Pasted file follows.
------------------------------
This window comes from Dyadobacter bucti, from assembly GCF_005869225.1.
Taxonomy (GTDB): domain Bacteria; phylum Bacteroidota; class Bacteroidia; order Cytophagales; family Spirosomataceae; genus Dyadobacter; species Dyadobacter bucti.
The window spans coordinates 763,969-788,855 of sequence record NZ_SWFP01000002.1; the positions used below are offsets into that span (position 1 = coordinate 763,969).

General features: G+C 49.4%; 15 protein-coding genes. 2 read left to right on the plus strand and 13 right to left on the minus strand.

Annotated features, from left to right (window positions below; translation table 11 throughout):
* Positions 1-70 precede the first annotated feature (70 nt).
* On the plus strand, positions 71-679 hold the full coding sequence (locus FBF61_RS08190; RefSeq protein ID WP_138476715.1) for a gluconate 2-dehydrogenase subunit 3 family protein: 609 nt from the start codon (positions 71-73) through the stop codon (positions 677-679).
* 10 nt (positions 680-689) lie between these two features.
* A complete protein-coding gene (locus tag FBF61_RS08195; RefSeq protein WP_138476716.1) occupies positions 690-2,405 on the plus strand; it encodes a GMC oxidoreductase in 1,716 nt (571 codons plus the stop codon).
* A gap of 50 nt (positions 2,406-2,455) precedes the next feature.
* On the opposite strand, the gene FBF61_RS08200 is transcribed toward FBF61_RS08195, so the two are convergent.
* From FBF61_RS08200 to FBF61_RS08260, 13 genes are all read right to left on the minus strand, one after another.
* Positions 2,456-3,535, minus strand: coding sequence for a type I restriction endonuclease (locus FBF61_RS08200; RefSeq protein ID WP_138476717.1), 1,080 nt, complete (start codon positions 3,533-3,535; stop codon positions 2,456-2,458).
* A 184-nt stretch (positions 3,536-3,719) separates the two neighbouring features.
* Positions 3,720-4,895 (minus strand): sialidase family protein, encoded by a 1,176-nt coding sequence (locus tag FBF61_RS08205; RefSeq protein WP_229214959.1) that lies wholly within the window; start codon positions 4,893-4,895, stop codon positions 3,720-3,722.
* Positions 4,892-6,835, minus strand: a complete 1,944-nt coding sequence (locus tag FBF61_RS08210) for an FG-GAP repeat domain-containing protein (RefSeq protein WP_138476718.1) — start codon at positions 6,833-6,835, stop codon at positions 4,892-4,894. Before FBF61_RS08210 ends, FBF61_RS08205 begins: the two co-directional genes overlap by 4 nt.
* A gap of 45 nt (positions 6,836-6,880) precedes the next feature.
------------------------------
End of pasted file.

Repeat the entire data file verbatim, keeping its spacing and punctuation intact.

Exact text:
This window comes from Dyadobacter bucti, from assembly GCF_005869225.1.
Taxonomy (GTDB): domain Bacteria; phylum Bacteroidota; class Bacteroidia; order Cytophagales; family Spirosomataceae; genus Dyadobacter; species Dyadobacter bucti.
The window spans coordinates 763,969-788,855 of sequence record NZ_SWFP01000002.1; the positions used below are offsets into that span (position 1 = coordinate 763,969).

General features: G+C 49.4%; 15 protein-coding genes. 2 read left to right on the plus strand and 13 right to left on the minus strand.

Annotated features, from left to right (window positions below; translation table 11 throughout):
* Positions 1-70 precede the first annotated feature (70 nt).
* On the plus strand, positions 71-679 hold the full coding sequence (locus FBF61_RS08190; RefSeq protein ID WP_138476715.1) for a gluconate 2-dehydrogenase subunit 3 family protein: 609 nt from the start codon (positions 71-73) through the stop codon (positions 677-679).
* 10 nt (positions 680-689) lie between these two features.
* A complete protein-coding gene (locus tag FBF61_RS08195; RefSeq protein WP_138476716.1) occupies positions 690-2,405 on the plus strand; it encodes a GMC oxidoreductase in 1,716 nt (571 codons plus the stop codon).
* A gap of 50 nt (positions 2,406-2,455) precedes the next feature.
* On the opposite strand, the gene FBF61_RS08200 is transcribed toward FBF61_RS08195, so the two are convergent.
* From FBF61_RS08200 to FBF61_RS08260, 13 genes are all read right to left on the minus strand, one after another.
* Positions 2,456-3,535, minus strand: coding sequence for a type I restriction endonuclease (locus FBF61_RS08200; RefSeq protein ID WP_138476717.1), 1,080 nt, complete (start codon positions 3,533-3,535; stop codon positions 2,456-2,458).
* A 184-nt stretch (positions 3,536-3,719) separates the two neighbouring features.
* Positions 3,720-4,895 (minus strand): sialidase family protein, encoded by a 1,176-nt coding sequence (locus tag FBF61_RS08205; RefSeq protein WP_229214959.1) that lies wholly within the window; start codon positions 4,893-4,895, stop codon positions 3,720-3,722.
* Positions 4,892-6,835, minus strand: a complete 1,944-nt coding sequence (locus tag FBF61_RS08210) for an FG-GAP repeat domain-containing protein (RefSeq protein WP_138476718.1) — start codon at positions 6,833-6,835, stop codon at positions 4,892-4,894. Before FBF61_RS08210 ends, FBF61_RS08205 begins: the two co-directional genes overlap by 4 nt.
* A gap of 45 nt (positions 6,836-6,880) precedes the next feature.